Uh, most of us get cable because what the over the air broadcasters offer is often trivial, and doesn't cover much. I pay over $90 a month, and I know many people who pay more. Even basic these days isn't cheap. Some people will do much better with this than continuing to pay their cable bill. And others who can afford it will have both, for the convenience.

People aren't numbskulls for not doing what you think they should.

"FOX and ABC shows"

That's NOT Cable!!!! If they had episodes of CABLE shows I would be impressed!!

Okay, maybe I'm overreacting here, maybe for some people 99 cents isn't much of a price to pay for the convenience of seeing a show on your schedule. But it's not even a purchase, it's a rental!! With the internet TV services now maturing, why can't I just watch a free show with the commercials whenever I want to? Isn't that what the networks want us to do? Watch their shows with ads? That's how traditional TV works...why do we now have to pay for IPTV?

Anyway you, for example, if you're paying over $90/month, I bet you have a DVR. And like I said, for the cost of 5 of these stupid rentals, you can pay a monthly fee for a DVR, which allows you to keep your episodes as long as you want.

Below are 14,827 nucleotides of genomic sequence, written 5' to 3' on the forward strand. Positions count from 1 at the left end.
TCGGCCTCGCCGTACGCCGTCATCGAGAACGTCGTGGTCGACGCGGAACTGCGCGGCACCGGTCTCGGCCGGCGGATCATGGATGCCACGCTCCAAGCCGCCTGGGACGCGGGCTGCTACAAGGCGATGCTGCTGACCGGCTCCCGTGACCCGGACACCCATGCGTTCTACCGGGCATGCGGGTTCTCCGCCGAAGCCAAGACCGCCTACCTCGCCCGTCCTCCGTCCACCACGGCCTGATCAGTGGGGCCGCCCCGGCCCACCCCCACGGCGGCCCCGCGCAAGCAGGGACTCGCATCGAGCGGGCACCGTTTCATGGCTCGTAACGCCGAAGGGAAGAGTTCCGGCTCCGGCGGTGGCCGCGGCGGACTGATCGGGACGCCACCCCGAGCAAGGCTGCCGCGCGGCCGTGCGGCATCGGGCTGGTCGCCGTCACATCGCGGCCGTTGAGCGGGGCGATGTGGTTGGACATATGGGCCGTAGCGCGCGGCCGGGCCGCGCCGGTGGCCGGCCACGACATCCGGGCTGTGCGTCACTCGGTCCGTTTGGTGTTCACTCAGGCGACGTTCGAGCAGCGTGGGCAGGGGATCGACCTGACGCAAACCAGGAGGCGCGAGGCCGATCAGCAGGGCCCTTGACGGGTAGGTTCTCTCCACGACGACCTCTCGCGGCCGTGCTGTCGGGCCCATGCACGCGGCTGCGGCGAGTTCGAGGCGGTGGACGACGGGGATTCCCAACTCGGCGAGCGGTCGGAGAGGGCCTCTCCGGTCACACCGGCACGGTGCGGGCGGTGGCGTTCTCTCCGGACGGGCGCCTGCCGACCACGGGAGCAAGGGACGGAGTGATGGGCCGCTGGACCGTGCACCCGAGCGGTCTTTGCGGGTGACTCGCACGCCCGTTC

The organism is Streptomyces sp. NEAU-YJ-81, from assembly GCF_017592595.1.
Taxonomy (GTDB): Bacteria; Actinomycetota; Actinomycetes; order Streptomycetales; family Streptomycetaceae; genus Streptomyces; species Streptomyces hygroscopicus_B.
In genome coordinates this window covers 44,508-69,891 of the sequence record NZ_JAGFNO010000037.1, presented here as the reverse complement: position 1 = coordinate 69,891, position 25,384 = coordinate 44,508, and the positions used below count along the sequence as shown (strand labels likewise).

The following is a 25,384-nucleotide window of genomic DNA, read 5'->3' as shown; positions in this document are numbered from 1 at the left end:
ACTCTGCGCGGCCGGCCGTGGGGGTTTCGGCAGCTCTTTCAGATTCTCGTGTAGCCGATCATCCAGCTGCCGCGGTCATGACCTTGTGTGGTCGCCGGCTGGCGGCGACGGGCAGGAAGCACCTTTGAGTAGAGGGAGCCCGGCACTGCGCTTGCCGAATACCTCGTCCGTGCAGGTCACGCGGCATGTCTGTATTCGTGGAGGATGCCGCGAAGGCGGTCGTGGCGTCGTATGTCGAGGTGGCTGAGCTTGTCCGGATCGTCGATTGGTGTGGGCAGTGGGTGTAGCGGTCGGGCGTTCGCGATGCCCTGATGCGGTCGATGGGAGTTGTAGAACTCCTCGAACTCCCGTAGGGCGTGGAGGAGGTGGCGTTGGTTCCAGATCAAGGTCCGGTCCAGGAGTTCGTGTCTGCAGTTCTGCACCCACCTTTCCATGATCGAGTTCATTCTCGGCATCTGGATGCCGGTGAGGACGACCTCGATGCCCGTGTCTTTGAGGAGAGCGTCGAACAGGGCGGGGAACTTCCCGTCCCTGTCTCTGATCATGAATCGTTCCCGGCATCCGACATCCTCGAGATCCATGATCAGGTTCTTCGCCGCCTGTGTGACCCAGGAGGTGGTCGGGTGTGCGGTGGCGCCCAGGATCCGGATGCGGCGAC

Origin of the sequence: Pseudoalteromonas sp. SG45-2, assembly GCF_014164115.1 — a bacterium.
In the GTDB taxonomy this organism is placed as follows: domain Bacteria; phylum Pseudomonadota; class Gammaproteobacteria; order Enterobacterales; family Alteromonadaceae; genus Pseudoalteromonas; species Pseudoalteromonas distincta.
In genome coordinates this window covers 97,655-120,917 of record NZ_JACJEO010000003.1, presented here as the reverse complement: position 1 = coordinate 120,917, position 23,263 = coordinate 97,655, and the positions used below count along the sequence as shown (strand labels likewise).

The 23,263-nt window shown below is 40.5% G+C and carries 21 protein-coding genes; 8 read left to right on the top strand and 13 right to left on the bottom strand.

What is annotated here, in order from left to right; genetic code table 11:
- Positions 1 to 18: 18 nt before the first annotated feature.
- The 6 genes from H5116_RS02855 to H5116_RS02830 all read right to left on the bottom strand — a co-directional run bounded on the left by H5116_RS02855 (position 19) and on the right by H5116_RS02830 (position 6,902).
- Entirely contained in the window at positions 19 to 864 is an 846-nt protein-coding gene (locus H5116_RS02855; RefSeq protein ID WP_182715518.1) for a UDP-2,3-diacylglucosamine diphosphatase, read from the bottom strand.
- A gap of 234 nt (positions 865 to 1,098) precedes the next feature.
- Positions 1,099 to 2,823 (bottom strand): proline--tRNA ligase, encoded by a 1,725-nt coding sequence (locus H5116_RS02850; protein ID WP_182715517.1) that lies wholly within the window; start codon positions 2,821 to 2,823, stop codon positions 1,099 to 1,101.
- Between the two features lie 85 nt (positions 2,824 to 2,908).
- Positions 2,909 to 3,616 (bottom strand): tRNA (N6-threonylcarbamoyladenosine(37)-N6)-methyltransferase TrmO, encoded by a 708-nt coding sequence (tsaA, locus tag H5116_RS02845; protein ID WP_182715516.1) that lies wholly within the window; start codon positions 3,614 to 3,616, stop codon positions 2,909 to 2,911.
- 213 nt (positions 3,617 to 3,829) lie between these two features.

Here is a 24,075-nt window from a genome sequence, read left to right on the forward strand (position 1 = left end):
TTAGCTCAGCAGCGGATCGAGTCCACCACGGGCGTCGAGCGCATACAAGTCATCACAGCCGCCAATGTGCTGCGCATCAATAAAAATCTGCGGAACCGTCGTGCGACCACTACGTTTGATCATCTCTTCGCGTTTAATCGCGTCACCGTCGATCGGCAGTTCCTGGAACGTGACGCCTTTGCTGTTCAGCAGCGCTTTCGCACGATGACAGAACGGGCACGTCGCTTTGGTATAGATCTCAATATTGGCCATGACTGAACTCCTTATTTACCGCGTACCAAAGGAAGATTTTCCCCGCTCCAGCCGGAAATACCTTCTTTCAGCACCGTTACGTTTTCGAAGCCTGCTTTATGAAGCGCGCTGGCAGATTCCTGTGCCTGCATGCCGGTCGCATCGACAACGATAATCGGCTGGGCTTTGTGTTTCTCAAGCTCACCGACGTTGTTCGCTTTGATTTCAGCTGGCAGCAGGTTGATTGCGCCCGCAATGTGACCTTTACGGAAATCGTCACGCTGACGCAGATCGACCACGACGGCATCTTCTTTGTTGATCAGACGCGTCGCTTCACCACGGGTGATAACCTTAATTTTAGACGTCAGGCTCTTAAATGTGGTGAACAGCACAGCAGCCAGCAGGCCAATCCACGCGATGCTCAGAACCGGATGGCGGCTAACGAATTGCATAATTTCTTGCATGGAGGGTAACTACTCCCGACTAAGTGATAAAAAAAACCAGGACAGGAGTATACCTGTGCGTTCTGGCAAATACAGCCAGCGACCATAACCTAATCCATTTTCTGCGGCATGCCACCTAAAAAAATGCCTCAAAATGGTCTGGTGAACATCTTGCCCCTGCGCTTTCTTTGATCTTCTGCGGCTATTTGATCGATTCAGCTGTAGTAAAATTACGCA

Furthermore, these rentals don't even have the correct kind of proportions. They cost half the price of the full episode to own. If you rent a movie on iTunes, it costs less than 1/3 of the price to own the DVD or Blu-Ray. $3-4 gets you an SD rental ($10-15 DVD), and $4-5 gets you HD ($15-25 Blu-ray). So why are TV episodes a full half of the price of what Apple charged for ownership?

The average American watches 4 hours of TV a day. If you rent all your TV like this, you will pay $120/month for TV, assuming you only watch 1 hour episodes. That's $240/month if you watch all 30 minute episodes. Sure, you don't have commercials, but you could buy a brand new car for that much money.

As an example, you can buy the Glee season 1 DVD for $1.60 an episode, and own them forever. It probably has some sort of special features too.

One last thing: do we know if these rentals have closed captioning? I'm not seeing it on Apple's TV page.
post #62 of 84
Quote:
Originally Posted by akhomerun View Post

"FOX and ABC shows"

That's NOT Cable!!!! If they had episodes of CABLE shows I would be impressed!!

That's just part of it. they now have Netflix as well. No doubt, as other companies are persuaded to come on board, we will get more networks and channels. I don't think they can hold out forever. Jobs seemed to think that others would come on board soon. Maybe negotiations are coming to a close for more companies.